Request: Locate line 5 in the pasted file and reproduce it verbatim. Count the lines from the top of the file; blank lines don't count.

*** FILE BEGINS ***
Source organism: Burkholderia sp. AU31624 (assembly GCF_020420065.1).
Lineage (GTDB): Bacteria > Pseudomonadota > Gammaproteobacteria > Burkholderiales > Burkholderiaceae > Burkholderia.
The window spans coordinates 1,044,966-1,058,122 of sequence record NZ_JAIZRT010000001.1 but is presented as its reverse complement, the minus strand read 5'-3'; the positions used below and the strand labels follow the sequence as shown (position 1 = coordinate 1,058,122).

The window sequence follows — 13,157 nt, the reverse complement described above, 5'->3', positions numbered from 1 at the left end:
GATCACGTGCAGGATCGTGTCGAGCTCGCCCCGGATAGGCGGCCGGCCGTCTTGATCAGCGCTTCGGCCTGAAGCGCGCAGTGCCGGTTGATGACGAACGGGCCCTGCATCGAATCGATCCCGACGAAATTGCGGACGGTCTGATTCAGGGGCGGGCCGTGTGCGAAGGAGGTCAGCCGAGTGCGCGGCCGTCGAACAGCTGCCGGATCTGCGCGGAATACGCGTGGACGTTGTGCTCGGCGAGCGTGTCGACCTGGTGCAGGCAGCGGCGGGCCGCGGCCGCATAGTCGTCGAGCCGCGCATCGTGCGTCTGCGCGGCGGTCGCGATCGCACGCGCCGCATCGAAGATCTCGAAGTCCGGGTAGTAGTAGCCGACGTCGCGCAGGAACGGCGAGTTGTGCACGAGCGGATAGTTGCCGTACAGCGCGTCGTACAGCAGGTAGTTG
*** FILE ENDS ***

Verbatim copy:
GATCACGTGCAGGATCGTGTCGAGCTCGCCCCGGATAGGCGGCCGGCCGTCTTGATCAGCGCTTCGGCCTGAAGCGCGCAGTGCCGGTTGATGACGAACGGGCCCTGCATCGAATCGATCCCGACGAAATTGCGGACGGTCTGATTCAGGGGCGGGCCGTGTGCGAAGGAGGTCAGCCGAGTGCGCGGCCGTCGAACAGCTGCCGGATCTGCGCGGAATACGCGTGGACGTTGTGCTCGGCGAGCGTGTCGACCTGGTGCAGGCAGCGGCGGGCCGCGGCCGCATAGTCGTCGAGCCGCGCATCGTGCGTCTGCGCGGCGGTCGCGATCGCACGCGCCGCATCGAAGATCTCGAAGTCCGGGTAGTAGTAGCCGACGTCGCGCAGGAACGGCGAGTTGTGCACGAGCGGATAGTTGCCGTACAGCGCGTCGTACAGCAGGTAGTTG